Paul is seeking to remind the married that the time is short, that something greater is coming, that they have not reached their more perfect marriage. The temptation for some might be to think that with marriage comes the attainment of the goal. Married people can become distracted from diligently working toward and anticipating that more perfect union because they have attained union already. And this is why Paul can say that in some sense singleness is “better,” because the realization that things aren’t ideal and that the goal has yet to be attained is always present and real for the single person. The married person can be tempted to make a dichotomy between serving God and serving spouse, whereas the single person has no dichotomy to tempt him. Both married and single are called to “undivided devotion to the Lord,” but the married person is tempted to forget this and create a dichotomy, not realizing that even his present marriage is part of the broader single life he is still experiencing in anticipation of his greater marriage to Christ.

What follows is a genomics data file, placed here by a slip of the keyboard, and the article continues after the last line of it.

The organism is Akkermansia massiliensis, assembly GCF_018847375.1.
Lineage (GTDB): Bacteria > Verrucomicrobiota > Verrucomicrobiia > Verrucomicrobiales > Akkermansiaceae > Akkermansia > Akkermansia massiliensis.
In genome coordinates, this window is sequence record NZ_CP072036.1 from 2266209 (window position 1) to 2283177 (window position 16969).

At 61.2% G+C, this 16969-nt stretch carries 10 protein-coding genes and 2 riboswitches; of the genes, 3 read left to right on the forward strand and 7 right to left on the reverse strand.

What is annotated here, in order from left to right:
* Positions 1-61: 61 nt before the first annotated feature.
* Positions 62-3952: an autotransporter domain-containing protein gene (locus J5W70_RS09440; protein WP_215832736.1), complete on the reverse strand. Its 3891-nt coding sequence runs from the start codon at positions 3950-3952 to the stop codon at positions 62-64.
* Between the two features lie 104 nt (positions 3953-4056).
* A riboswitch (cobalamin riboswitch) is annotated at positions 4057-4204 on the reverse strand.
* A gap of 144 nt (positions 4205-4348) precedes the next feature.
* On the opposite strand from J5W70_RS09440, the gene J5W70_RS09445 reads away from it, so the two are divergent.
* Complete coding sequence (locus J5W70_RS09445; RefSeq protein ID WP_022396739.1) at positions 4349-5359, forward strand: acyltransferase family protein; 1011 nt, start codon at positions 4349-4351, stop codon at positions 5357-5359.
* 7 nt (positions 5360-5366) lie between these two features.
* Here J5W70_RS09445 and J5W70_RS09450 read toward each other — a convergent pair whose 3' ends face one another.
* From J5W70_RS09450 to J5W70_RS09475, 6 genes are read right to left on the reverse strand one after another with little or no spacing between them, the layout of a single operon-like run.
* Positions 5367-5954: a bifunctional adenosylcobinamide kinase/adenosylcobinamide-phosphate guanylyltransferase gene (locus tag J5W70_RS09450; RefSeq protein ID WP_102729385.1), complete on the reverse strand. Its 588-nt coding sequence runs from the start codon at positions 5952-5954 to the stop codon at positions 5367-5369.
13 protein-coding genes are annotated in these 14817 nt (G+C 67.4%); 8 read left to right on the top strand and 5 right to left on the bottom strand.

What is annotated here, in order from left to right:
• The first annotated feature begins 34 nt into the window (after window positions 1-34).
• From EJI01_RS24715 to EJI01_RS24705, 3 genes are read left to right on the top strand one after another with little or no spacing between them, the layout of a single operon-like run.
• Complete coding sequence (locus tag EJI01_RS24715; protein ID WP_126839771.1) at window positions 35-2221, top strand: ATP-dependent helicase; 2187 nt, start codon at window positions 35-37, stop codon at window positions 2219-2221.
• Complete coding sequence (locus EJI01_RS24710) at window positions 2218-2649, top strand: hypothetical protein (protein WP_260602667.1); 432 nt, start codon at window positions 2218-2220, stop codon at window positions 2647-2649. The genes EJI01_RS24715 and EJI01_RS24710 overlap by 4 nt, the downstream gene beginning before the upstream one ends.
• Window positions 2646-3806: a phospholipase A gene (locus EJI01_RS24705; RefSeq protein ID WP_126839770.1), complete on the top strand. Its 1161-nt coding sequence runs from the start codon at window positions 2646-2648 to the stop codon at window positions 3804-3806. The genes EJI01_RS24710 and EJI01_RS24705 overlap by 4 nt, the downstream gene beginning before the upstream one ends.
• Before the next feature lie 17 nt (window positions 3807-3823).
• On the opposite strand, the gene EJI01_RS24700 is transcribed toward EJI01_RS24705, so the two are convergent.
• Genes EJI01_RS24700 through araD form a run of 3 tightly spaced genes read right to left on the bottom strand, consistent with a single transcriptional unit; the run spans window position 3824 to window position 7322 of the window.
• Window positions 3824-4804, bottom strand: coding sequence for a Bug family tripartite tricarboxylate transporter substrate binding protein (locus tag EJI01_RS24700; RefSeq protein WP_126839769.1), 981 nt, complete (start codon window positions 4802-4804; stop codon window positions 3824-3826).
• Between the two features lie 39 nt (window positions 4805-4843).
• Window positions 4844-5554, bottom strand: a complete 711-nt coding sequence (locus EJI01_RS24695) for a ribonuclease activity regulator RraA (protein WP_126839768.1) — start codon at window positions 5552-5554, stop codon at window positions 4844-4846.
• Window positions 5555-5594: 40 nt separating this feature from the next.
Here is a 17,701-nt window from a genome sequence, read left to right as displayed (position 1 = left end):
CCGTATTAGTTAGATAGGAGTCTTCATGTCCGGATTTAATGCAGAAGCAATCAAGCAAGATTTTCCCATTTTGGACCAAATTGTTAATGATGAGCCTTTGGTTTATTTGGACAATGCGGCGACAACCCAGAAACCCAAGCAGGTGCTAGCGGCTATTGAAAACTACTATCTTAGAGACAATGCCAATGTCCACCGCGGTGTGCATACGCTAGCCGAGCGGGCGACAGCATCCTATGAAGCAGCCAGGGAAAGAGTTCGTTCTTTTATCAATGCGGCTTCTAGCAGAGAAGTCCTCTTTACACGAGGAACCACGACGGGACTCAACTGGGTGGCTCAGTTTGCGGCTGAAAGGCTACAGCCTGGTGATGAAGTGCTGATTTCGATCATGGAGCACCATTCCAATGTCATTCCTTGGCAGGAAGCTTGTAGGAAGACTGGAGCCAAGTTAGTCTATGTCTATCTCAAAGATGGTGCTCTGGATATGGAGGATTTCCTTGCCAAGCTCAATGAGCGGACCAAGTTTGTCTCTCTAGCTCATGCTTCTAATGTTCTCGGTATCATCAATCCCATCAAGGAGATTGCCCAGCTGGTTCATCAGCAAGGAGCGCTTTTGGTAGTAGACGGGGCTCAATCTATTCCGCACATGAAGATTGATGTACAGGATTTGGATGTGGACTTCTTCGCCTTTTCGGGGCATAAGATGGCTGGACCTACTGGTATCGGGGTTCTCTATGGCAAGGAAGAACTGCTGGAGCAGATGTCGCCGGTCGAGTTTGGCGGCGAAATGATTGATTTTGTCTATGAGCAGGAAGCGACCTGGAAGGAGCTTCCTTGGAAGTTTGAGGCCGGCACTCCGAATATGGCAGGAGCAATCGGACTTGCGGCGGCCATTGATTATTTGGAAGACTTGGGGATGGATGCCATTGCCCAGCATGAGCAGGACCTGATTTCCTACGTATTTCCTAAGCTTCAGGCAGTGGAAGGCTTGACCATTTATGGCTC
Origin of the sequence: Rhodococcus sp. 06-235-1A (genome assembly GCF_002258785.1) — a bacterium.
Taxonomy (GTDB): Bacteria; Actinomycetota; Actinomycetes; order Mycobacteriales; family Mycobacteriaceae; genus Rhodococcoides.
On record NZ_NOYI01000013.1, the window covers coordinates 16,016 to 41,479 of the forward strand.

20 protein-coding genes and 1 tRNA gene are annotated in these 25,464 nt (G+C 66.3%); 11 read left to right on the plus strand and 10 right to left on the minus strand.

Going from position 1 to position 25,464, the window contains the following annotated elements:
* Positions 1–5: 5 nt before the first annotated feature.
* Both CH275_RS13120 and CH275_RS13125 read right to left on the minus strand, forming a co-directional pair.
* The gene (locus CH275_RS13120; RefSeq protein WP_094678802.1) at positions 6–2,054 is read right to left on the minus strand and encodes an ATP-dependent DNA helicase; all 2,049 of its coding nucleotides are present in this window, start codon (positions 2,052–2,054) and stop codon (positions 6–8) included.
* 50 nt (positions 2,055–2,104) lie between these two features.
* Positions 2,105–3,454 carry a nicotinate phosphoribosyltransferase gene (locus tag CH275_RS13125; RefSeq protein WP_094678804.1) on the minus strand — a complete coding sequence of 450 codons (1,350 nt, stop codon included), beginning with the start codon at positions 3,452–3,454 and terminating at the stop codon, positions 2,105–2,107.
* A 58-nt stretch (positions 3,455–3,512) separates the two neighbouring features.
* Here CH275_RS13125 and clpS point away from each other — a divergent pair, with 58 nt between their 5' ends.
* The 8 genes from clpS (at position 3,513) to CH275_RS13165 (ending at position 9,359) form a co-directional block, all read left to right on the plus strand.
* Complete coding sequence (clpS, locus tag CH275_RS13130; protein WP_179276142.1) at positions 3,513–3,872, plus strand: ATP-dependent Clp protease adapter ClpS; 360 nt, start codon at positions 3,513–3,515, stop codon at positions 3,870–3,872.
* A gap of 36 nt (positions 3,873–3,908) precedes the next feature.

Thus, singles have a unique place in the church, for they serve as a tangible reminder and encouragement to the married that they, too, have not yet attained true marriage. And as singles faithfully live out their singleness in everyday life, wholly devoted to Christ, full of anticipation and hope for the future marriage, they provide a picture for married people of how they, too, should be working as fully devoted servants of Christ, not allowing their present marriage to distract them from working in light of their anticipation and hope for Christ’s return.